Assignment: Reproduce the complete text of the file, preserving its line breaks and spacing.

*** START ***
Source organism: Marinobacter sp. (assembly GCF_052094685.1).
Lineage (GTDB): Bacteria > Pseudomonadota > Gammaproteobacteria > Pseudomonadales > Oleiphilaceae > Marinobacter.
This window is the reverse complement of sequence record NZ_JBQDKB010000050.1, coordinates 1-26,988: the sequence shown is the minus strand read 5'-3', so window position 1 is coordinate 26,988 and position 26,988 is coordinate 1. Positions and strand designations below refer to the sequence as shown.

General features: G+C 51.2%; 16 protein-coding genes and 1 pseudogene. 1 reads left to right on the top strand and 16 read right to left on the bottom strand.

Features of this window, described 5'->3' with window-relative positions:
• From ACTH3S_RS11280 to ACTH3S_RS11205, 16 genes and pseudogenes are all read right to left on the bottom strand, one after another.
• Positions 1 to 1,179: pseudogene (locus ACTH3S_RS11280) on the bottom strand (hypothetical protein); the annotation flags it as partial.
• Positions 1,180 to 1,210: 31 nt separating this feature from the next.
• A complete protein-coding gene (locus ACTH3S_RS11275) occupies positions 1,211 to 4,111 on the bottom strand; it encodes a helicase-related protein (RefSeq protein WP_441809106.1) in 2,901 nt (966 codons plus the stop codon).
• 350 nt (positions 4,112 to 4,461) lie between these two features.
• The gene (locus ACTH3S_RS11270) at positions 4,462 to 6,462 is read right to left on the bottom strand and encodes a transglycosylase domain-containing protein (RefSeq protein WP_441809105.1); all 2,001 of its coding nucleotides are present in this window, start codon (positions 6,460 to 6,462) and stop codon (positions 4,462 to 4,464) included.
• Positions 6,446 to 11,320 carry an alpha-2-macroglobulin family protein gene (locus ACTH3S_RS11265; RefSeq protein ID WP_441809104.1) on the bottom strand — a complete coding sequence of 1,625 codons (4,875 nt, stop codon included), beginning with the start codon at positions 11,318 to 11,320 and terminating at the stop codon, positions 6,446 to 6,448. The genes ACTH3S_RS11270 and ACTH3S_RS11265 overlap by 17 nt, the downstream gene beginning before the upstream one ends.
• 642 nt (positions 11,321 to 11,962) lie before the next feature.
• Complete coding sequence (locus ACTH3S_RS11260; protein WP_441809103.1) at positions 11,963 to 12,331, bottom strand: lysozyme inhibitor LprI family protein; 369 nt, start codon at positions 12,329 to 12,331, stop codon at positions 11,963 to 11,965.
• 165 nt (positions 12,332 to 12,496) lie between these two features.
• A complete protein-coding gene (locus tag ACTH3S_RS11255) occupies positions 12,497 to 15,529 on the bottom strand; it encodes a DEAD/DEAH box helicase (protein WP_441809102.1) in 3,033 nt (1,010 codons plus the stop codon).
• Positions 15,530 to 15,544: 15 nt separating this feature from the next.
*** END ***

Source organism: Marinobacter sp. (assembly GCF_052094685.1).
Lineage (GTDB): Bacteria > Pseudomonadota > Gammaproteobacteria > Pseudomonadales > Oleiphilaceae > Marinobacter.
This window is the reverse complement of sequence record NZ_JBQDKB010000050.1, coordinates 1-26,988: the sequence shown is the minus strand read 5'-3', so window position 1 is coordinate 26,988 and position 26,988 is coordinate 1. Positions and strand designations below refer to the sequence as shown.

General features: G+C 51.2%; 16 protein-coding genes and 1 pseudogene. 1 reads left to right on the top strand and 16 read right to left on the bottom strand.

Features of this window, described 5'->3' with window-relative positions:
• From ACTH3S_RS11280 to ACTH3S_RS11205, 16 genes and pseudogenes are all read right to left on the bottom strand, one after another.
• Positions 1 to 1,179: pseudogene (locus ACTH3S_RS11280) on the bottom strand (hypothetical protein); the annotation flags it as partial.
• Positions 1,180 to 1,210: 31 nt separating this feature from the next.
• A complete protein-coding gene (locus ACTH3S_RS11275) occupies positions 1,211 to 4,111 on the bottom strand; it encodes a helicase-related protein (RefSeq protein WP_441809106.1) in 2,901 nt (966 codons plus the stop codon).
• 350 nt (positions 4,112 to 4,461) lie between these two features.
• The gene (locus ACTH3S_RS11270) at positions 4,462 to 6,462 is read right to left on the bottom strand and encodes a transglycosylase domain-containing protein (RefSeq protein WP_441809105.1); all 2,001 of its coding nucleotides are present in this window, start codon (positions 6,460 to 6,462) and stop codon (positions 4,462 to 4,464) included.
• Positions 6,446 to 11,320 carry an alpha-2-macroglobulin family protein gene (locus ACTH3S_RS11265; RefSeq protein ID WP_441809104.1) on the bottom strand — a complete coding sequence of 1,625 codons (4,875 nt, stop codon included), beginning with the start codon at positions 11,318 to 11,320 and terminating at the stop codon, positions 6,446 to 6,448. The genes ACTH3S_RS11270 and ACTH3S_RS11265 overlap by 17 nt, the downstream gene beginning before the upstream one ends.
• 642 nt (positions 11,321 to 11,962) lie before the next feature.
• Complete coding sequence (locus ACTH3S_RS11260; protein WP_441809103.1) at positions 11,963 to 12,331, bottom strand: lysozyme inhibitor LprI family protein; 369 nt, start codon at positions 12,329 to 12,331, stop codon at positions 11,963 to 11,965.
• 165 nt (positions 12,332 to 12,496) lie between these two features.
• A complete protein-coding gene (locus tag ACTH3S_RS11255) occupies positions 12,497 to 15,529 on the bottom strand; it encodes a DEAD/DEAH box helicase (protein WP_441809102.1) in 3,033 nt (1,010 codons plus the stop codon).
• Positions 15,530 to 15,544: 15 nt separating this feature from the next.